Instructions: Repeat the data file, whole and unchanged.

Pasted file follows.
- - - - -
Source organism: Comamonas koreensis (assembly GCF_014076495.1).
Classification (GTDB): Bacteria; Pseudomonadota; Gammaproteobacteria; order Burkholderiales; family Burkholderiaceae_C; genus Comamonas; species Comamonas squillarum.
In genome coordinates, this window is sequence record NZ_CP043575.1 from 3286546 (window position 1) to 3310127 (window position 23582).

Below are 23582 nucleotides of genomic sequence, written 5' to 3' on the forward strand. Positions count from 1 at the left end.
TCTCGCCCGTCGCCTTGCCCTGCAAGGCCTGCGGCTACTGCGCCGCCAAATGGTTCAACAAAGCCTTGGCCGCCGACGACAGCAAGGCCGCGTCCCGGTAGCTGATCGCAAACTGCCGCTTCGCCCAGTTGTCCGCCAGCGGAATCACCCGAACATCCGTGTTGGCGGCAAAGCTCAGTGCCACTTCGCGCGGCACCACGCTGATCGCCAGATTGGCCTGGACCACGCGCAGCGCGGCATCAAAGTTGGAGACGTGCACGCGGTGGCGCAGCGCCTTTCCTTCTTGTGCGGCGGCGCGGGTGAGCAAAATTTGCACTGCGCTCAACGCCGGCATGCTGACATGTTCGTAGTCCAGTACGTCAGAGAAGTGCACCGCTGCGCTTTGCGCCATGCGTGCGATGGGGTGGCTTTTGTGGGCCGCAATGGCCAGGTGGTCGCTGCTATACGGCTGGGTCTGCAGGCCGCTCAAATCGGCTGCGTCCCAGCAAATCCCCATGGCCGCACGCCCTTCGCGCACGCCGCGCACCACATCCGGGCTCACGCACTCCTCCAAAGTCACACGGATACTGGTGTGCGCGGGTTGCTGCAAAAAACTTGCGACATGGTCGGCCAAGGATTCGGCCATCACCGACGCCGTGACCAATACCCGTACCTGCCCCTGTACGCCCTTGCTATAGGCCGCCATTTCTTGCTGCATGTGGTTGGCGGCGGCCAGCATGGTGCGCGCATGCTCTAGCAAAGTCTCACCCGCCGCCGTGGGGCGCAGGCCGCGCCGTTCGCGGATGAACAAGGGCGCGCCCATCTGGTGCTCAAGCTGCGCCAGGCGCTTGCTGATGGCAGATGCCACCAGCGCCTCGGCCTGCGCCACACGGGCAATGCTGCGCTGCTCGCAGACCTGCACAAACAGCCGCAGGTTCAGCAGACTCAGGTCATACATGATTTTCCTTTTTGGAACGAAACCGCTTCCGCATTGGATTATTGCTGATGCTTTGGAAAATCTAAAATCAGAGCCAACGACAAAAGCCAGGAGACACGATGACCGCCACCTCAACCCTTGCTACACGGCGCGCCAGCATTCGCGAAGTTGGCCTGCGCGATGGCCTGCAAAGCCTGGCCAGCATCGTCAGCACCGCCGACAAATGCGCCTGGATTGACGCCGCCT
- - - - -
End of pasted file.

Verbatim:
Source organism: Comamonas koreensis (assembly GCF_014076495.1).
Classification (GTDB): Bacteria; Pseudomonadota; Gammaproteobacteria; order Burkholderiales; family Burkholderiaceae_C; genus Comamonas; species Comamonas squillarum.
In genome coordinates, this window is sequence record NZ_CP043575.1 from 3286546 (window position 1) to 3310127 (window position 23582).

Below are 23582 nucleotides of genomic sequence, written 5' to 3' on the forward strand. Positions count from 1 at the left end.
TCTCGCCCGTCGCCTTGCCCTGCAAGGCCTGCGGCTACTGCGCCGCCAAATGGTTCAACAAAGCCTTGGCCGCCGACGACAGCAAGGCCGCGTCCCGGTAGCTGATCGCAAACTGCCGCTTCGCCCAGTTGTCCGCCAGCGGAATCACCCGAACATCCGTGTTGGCGGCAAAGCTCAGTGCCACTTCGCGCGGCACCACGCTGATCGCCAGATTGGCCTGGACCACGCGCAGCGCGGCATCAAAGTTGGAGACGTGCACGCGGTGGCGCAGCGCCTTTCCTTCTTGTGCGGCGGCGCGGGTGAGCAAAATTTGCACTGCGCTCAACGCCGGCATGCTGACATGTTCGTAGTCCAGTACGTCAGAGAAGTGCACCGCTGCGCTTTGCGCCATGCGTGCGATGGGGTGGCTTTTGTGGGCCGCAATGGCCAGGTGGTCGCTGCTATACGGCTGGGTCTGCAGGCCGCTCAAATCGGCTGCGTCCCAGCAAATCCCCATGGCCGCACGCCCTTCGCGCACGCCGCGCACCACATCCGGGCTCACGCACTCCTCCAAAGTCACACGGATACTGGTGTGCGCGGGTTGCTGCAAAAAACTTGCGACATGGTCGGCCAAGGATTCGGCCATCACCGACGCCGTGACCAATACCCGTACCTGCCCCTGTACGCCCTTGCTATAGGCCGCCATTTCTTGCTGCATGTGGTTGGCGGCGGCCAGCATGGTGCGCGCATGCTCTAGCAAAGTCTCACCCGCCGCCGTGGGGCGCAGGCCGCGCCGTTCGCGGATGAACAAGGGCGCGCCCATCTGGTGCTCAAGCTGCGCCAGGCGCTTGCTGATGGCAGATGCCACCAGCGCCTCGGCCTGCGCCACACGGGCAATGCTGCGCTGCTCGCAGACCTGCACAAACAGCCGCAGGTTCAGCAGACTCAGGTCATACATGATTTTCCTTTTTGGAACGAAACCGCTTCCGCATTGGATTATTGCTGATGCTTTGGAAAATCTAAAATCAGAGCCAACGACAAAAGCCAGGAGACACGATGACCGCCACCTCAACCCTTGCTACACGGCGCGCCAGCATTCGCGAAGTTGGCCTGCGCGATGGCCTGCAAAGCCTGGCCAGCATCGTCAGCACCGCCGACAAATGCGCCTGGATTGACGCCGCCT